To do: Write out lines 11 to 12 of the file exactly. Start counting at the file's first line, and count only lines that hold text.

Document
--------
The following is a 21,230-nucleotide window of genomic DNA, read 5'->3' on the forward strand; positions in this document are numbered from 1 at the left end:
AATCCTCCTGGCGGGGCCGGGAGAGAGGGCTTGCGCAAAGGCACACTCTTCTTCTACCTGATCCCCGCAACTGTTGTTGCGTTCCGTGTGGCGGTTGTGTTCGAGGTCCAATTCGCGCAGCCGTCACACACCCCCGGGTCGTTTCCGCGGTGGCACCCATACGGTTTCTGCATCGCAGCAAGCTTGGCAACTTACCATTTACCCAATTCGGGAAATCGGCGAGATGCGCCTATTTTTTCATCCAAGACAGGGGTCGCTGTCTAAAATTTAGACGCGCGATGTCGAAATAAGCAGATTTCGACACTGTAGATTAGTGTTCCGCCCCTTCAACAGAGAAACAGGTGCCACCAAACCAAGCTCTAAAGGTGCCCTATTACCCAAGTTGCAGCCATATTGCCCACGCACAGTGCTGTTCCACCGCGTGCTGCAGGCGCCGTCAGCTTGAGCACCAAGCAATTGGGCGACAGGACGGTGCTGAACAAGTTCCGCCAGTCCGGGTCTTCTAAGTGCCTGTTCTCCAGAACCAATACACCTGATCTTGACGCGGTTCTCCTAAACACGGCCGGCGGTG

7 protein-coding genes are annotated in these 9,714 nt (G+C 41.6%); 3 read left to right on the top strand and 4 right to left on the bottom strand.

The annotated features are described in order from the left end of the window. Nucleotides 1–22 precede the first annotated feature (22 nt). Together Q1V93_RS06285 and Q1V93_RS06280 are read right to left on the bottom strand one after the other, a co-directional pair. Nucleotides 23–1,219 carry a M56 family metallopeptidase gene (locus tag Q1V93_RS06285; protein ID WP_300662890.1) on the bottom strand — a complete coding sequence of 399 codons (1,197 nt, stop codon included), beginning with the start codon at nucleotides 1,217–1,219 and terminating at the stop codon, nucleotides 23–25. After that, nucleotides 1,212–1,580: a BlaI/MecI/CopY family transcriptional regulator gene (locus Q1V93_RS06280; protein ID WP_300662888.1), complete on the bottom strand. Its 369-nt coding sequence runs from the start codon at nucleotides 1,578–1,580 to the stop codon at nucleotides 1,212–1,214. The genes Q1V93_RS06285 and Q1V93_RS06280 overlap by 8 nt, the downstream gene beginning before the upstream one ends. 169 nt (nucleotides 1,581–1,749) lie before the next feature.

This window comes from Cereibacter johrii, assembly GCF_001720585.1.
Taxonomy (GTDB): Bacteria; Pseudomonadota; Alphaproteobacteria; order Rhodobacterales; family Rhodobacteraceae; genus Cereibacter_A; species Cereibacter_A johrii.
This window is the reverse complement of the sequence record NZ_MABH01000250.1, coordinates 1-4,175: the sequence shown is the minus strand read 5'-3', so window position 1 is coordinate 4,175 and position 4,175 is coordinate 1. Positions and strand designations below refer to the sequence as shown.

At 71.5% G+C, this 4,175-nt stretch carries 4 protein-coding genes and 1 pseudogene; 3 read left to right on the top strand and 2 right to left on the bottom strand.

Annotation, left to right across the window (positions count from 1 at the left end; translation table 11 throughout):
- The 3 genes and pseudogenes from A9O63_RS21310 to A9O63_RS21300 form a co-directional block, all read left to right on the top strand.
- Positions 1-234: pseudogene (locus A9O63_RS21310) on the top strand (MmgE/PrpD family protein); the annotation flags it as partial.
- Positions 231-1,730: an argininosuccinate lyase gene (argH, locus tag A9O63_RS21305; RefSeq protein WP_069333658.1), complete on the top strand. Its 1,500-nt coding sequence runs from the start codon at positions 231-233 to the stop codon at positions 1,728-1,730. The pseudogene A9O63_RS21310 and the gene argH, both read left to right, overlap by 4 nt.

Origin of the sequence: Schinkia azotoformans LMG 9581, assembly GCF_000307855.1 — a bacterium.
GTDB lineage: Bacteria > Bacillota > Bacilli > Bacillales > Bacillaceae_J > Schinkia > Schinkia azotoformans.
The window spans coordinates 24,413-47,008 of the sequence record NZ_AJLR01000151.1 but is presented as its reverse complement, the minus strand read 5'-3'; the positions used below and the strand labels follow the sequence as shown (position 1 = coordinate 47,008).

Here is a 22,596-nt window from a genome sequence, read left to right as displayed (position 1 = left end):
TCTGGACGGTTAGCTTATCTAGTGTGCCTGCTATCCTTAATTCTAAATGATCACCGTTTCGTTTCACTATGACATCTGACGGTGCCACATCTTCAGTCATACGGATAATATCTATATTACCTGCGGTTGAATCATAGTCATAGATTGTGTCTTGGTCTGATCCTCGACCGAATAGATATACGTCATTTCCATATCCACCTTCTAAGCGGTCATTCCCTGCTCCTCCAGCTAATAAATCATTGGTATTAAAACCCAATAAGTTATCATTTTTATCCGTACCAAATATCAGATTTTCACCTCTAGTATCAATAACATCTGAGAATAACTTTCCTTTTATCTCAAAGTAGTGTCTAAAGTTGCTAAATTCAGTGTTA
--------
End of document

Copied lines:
- Positions 1-234: pseudogene (locus A9O63_RS21310) on the top strand (MmgE/PrpD family protein); the annotation flags it as partial.
- Positions 231-1,730: an argininosuccinate lyase gene (argH, locus tag A9O63_RS21305; RefSeq protein WP_069333658.1), complete on the top strand. Its 1,500-nt coding sequence runs from the start codon at positions 231-233 to the stop codon at positions 1,728-1,730. The pseudogene A9O63_RS21310 and the gene argH, both read left to right, overlap by 4 nt.